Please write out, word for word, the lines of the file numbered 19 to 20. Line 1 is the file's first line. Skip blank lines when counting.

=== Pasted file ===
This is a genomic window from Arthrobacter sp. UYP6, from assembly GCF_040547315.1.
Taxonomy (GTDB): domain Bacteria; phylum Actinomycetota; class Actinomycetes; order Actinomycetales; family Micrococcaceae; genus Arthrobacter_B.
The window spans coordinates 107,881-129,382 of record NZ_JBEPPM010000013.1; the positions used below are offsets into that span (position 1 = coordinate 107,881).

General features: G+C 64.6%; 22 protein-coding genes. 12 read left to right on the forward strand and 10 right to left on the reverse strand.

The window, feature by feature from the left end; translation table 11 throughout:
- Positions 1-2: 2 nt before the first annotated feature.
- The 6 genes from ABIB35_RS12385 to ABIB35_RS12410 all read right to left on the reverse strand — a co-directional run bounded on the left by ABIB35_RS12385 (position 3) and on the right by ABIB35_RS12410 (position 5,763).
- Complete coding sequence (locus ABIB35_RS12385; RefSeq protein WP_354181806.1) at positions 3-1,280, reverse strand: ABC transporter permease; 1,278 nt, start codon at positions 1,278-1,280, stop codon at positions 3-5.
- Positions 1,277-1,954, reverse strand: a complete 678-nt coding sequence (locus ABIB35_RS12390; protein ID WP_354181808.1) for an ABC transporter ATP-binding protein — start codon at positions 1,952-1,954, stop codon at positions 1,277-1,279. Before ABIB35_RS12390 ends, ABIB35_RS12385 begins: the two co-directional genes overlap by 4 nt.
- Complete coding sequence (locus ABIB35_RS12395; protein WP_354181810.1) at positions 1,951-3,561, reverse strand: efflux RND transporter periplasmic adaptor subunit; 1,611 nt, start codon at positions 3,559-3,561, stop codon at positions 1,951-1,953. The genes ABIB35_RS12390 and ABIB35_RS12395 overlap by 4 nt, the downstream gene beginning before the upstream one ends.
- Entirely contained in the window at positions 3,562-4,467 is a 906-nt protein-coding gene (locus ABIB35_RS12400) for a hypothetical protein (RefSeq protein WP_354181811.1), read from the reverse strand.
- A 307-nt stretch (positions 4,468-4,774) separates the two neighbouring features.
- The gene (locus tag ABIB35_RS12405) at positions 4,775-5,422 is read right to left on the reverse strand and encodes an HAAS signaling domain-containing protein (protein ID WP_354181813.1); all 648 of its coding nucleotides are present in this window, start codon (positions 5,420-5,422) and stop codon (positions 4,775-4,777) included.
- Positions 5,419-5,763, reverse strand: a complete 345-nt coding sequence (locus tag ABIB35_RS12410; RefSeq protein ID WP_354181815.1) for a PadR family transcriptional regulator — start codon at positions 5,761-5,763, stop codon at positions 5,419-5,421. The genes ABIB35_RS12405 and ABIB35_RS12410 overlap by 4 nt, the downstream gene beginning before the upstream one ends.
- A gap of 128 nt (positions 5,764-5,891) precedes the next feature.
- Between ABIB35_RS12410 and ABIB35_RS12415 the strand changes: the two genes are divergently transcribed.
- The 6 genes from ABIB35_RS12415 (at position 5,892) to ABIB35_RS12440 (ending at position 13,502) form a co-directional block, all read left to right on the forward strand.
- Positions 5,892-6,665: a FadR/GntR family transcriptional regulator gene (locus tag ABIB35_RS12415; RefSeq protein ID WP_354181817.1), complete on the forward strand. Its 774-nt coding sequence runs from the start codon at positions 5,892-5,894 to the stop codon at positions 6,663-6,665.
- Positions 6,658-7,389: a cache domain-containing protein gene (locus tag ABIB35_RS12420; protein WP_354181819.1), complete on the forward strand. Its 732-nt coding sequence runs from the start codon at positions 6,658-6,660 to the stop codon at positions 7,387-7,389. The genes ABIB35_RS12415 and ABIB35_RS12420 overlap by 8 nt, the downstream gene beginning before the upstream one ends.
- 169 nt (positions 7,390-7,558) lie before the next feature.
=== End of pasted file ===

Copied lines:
- Positions 6,658-7,389: a cache domain-containing protein gene (locus tag ABIB35_RS12420; protein WP_354181819.1), complete on the forward strand. Its 732-nt coding sequence runs from the start codon at positions 6,658-6,660 to the stop codon at positions 7,387-7,389. The genes ABIB35_RS12415 and ABIB35_RS12420 overlap by 8 nt, the downstream gene beginning before the upstream one ends.
- 169 nt (positions 7,390-7,558) lie before the next feature.